New Zealand seems to rise many questions for me. I have a strong desire to learn more about my patria-in-law. Sometimes I feel like a three-years old wanting to know what the pretty tree is called or spending half an hour at the sweets sections at supermarket with an open mouth. Yesterday I took a too big bite of a popping candy chocolate bar and had my mouth full of exploding sparkles. Yep, three years old me..

Some of my questions are a bit more serious. Like where do they milk the cows? I had to find out.

Dairy industry is big in New Zealand. When you’re driving around, you’ll likely to see more large stocks of cows than sheep, which we traditionally connect with the New Zealand landscape. I have been wondering about the practicalities of this trade; you see hundreds of cows, but no barns or sheds where to milk them at sight.

New Zealand cows produce far less milk (4235 l /year) compared to Finnish cows (8359 l/year). This is probably why they look so happy and healthy and why they only need to be milked once a day (in the case of most farms). The average dairy farm size in Finland is 37 cows, in New Zealand 419 cows. And yet, the farms I know in Finland are way more computerized and technically advanced than what I read about the Kiwi farms.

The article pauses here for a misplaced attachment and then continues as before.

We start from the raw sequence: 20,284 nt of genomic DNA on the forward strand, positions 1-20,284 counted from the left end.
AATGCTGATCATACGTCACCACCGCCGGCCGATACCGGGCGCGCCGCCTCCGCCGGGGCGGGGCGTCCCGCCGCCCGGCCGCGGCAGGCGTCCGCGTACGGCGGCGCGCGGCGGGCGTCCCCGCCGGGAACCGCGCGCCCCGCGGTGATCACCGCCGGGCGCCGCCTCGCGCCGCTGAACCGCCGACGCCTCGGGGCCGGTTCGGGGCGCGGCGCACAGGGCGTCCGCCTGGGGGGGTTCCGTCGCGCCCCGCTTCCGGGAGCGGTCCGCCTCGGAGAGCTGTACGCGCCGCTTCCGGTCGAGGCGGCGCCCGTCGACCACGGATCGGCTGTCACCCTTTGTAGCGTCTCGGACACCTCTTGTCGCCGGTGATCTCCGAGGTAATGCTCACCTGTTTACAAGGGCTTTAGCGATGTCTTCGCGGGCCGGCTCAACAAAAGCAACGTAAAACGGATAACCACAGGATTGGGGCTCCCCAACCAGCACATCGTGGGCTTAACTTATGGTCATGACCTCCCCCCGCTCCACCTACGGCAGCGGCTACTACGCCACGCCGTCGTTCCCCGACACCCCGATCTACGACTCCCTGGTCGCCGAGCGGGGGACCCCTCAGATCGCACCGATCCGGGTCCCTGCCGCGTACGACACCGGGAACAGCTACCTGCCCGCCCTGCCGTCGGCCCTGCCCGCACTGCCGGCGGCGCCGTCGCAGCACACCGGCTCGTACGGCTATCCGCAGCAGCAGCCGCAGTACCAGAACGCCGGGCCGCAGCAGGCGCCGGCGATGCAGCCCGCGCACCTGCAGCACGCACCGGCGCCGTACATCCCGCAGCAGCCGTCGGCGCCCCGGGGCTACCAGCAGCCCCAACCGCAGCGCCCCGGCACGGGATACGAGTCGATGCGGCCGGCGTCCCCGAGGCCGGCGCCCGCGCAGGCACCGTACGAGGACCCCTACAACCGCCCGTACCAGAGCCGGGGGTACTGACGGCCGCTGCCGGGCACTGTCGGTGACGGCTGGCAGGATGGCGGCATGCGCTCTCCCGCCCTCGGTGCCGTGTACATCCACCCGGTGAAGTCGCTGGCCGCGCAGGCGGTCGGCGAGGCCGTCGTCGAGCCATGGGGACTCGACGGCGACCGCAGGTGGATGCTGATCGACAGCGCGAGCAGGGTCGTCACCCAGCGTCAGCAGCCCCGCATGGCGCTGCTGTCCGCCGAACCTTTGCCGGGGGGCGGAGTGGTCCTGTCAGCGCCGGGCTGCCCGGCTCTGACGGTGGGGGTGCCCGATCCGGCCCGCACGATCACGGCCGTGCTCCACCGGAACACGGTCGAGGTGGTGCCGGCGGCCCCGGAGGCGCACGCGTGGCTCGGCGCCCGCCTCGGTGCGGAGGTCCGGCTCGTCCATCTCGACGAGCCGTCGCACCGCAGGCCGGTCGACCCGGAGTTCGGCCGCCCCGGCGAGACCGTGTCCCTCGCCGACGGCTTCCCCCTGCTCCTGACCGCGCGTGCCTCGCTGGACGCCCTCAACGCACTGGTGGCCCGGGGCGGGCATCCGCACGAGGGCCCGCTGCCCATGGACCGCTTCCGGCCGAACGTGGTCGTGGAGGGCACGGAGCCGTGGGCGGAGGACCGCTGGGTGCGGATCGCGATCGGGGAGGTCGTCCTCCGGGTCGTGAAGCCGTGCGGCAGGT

In New Zealand, these hundreds of cows are walked every morning (at 05:00 AM!!) to the dairy to be milked, herringbone milking machines seem to be the popular ones (Somebody has to attach the machine to the cow by hand – a lot of work before morning coffee..) So not only the cows get to grace freely out in the open air all year along, but they get to walk some good distances too. I call that a happy life. To do all this walking and milking, they need lots of shepherds. Maybe I could get a job next time we’re around!

Now that that question is answered, I have another question.

There is a former glacier lake, which is now disconnected from the glacier waters. Rainwater brings in nutrients, so there is algae living in the lake – makes sense. But where did this fish come from, as it is not connected to any other lakes or rivers? Google didn’t know, so I’m planning a visit to the national park visitor centre in the afternoon. “Where did the fish come from?”

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